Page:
China slammed US Secretary of State Antony Blinken for extending his congratulations to Taiwan’s new president and separately sanctioned a former US congressman who supported Taipei, underscoring how the island’s status divides the two superpowers.

“It’s a serious violation of the political commitment made by the US to maintain only cultural, commercial and other unofficial relations with the Taiwan region,” Foreign Ministry spokesman Wang Wenbin said Tuesday in response to Blinken’s comments at a regular press briefing in Beijing.

The remarks by the US’ top diplomat sent “a seriously wrong signal to the Taiwan separatist forces,” Wang said. He added that Beijing had filed a diplomatic complaint with Washington, and called on “the US to immediately correct their mistakes.”

Blinken congratulated Lai Ching-te on Monday shortly after he took over as Taiwan’s new president. The Biden administration official also said in a statement that his nation looked forward to working with Lai and others in the democratically run island of 23 million people “to advance our shared interests and values.”

Also on Tuesday, Beijing announced sanctions on former US Congressman Mike Gallagher, accusing him of interfering in China’s internal affairs and harming Chinese sovereignty, according to a statement on the Chinese Foreign Ministry’s account on WeChat.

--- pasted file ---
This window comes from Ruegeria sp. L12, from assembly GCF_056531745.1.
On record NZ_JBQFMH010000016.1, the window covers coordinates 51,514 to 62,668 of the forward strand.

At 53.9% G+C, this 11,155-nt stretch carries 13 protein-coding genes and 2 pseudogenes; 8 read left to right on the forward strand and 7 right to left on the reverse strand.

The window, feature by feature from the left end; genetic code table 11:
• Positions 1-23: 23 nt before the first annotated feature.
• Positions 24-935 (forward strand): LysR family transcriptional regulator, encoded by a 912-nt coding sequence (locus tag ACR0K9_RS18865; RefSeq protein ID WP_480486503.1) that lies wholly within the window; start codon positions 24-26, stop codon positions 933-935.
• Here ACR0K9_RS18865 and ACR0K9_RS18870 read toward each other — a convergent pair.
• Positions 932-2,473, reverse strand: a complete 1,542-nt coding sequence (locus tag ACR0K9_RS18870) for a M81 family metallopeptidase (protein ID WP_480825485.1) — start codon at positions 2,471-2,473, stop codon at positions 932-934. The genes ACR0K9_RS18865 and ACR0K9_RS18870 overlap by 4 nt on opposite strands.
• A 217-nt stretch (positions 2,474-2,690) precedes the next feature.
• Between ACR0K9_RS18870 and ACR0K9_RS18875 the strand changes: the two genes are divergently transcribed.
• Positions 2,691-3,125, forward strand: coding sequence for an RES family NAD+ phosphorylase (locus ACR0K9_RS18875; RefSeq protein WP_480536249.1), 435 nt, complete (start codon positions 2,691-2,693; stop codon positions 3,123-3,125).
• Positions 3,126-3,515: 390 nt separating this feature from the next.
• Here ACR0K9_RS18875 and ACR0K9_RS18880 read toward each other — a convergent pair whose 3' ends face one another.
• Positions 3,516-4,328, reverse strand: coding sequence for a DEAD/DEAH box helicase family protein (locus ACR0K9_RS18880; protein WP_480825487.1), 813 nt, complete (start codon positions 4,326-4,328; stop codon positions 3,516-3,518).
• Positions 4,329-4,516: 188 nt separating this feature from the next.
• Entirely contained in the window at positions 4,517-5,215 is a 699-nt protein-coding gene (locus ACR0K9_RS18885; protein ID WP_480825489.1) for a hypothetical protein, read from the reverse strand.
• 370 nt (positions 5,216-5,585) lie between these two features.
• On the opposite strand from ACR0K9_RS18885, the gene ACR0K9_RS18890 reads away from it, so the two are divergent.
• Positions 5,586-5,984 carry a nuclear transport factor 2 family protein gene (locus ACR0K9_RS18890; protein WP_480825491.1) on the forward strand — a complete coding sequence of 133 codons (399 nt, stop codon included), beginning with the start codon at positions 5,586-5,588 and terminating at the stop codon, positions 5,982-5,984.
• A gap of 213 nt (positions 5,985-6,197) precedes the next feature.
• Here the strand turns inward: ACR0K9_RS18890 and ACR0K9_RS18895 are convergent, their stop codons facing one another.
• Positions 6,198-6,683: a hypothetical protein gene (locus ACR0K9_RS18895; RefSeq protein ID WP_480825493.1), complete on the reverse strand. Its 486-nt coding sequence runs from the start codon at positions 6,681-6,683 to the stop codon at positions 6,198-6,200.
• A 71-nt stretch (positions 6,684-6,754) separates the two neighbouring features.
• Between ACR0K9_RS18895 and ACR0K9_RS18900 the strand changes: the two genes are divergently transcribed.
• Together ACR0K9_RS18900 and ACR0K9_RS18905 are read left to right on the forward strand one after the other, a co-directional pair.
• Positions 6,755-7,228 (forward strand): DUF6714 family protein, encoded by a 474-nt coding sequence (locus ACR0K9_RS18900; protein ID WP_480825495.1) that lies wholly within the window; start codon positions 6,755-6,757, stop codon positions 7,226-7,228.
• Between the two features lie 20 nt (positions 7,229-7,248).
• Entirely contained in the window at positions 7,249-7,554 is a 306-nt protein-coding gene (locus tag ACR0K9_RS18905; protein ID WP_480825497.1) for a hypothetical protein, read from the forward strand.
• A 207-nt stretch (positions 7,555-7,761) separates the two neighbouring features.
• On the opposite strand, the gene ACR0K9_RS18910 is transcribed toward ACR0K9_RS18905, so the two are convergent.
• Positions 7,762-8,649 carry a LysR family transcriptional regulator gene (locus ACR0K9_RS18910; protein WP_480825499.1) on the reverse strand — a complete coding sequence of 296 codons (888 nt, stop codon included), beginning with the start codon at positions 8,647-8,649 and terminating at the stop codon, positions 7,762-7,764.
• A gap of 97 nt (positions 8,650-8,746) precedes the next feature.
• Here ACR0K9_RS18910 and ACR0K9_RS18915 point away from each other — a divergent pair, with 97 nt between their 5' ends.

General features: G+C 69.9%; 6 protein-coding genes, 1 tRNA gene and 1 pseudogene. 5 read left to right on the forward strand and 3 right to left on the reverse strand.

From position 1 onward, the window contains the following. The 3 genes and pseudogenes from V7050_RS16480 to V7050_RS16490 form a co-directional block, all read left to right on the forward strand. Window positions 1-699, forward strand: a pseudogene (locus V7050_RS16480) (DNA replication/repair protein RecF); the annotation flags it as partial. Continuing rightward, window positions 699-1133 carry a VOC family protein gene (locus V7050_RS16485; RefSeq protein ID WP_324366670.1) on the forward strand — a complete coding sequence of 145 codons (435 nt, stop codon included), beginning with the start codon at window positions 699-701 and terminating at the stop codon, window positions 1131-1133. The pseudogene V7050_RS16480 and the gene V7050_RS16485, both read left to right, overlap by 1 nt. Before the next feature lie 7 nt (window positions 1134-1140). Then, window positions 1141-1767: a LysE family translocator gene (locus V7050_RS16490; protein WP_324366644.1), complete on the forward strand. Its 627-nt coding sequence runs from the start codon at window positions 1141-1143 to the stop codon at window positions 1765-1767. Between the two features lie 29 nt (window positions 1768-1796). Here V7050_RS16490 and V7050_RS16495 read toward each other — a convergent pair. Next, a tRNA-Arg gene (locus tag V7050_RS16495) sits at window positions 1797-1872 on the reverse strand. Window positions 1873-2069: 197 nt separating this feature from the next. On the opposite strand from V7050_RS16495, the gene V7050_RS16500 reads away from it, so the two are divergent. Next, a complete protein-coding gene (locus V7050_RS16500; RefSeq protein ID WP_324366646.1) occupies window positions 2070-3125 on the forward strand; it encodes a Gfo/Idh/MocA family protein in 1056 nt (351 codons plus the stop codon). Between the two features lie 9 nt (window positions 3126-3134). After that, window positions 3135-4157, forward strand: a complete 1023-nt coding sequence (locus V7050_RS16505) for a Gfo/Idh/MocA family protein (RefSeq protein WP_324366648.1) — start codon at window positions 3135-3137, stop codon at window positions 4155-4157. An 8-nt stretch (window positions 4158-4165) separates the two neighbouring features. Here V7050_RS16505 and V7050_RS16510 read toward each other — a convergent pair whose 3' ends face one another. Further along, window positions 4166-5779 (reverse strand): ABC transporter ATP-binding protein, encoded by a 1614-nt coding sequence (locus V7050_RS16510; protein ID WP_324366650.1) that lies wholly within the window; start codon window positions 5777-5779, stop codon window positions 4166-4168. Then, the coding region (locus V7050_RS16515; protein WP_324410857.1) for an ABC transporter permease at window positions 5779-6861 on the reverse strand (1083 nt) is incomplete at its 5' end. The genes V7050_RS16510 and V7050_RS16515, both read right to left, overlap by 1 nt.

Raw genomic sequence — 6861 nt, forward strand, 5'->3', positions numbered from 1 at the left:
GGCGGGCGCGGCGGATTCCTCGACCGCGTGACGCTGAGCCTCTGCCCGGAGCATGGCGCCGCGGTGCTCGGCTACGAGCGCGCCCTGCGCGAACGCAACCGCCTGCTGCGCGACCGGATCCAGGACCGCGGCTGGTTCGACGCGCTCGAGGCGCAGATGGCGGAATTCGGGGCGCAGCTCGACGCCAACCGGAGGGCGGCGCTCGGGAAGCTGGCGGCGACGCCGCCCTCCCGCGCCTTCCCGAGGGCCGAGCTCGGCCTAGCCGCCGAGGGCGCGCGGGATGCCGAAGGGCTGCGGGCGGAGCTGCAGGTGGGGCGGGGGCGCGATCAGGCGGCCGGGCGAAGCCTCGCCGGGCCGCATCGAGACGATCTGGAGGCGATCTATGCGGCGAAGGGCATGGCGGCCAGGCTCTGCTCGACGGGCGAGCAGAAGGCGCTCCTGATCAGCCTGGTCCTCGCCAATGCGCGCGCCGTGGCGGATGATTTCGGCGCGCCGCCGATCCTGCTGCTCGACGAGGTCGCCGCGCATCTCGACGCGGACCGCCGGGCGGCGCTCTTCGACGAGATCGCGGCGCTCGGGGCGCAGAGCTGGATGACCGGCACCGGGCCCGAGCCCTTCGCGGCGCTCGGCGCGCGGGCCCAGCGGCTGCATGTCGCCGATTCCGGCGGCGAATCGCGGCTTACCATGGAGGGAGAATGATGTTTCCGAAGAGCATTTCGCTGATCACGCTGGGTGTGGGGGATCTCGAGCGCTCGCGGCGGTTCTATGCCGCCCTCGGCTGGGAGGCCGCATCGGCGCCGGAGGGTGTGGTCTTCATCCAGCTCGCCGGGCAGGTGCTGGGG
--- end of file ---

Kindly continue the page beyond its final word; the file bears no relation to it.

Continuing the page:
The former chair of the House select committee on China’s Communist Party led a delegation to Taiwan in February, when he met then President Tsai Ing-wen. Gallagher called on Washington to arm the island “to the teeth” against Chinese military intimidation in an op-ed in January. 

China opposes nations it has official ties with having contact with Taiwan, which it views as part of its territory to be brought under its control eventually, by force if necessary. 

The US is Taiwan’s main political and military supporter, irking Beijing. US President Joe Biden has repeatedly pledged to defend Taiwan if China attacks.

Lai has signaled that during his four years in office he will follow many of the policies of his predecessor, Tsai, including embracing the US.

That stance means ties between Taipei and Beijing will likely remain tense in the coming years.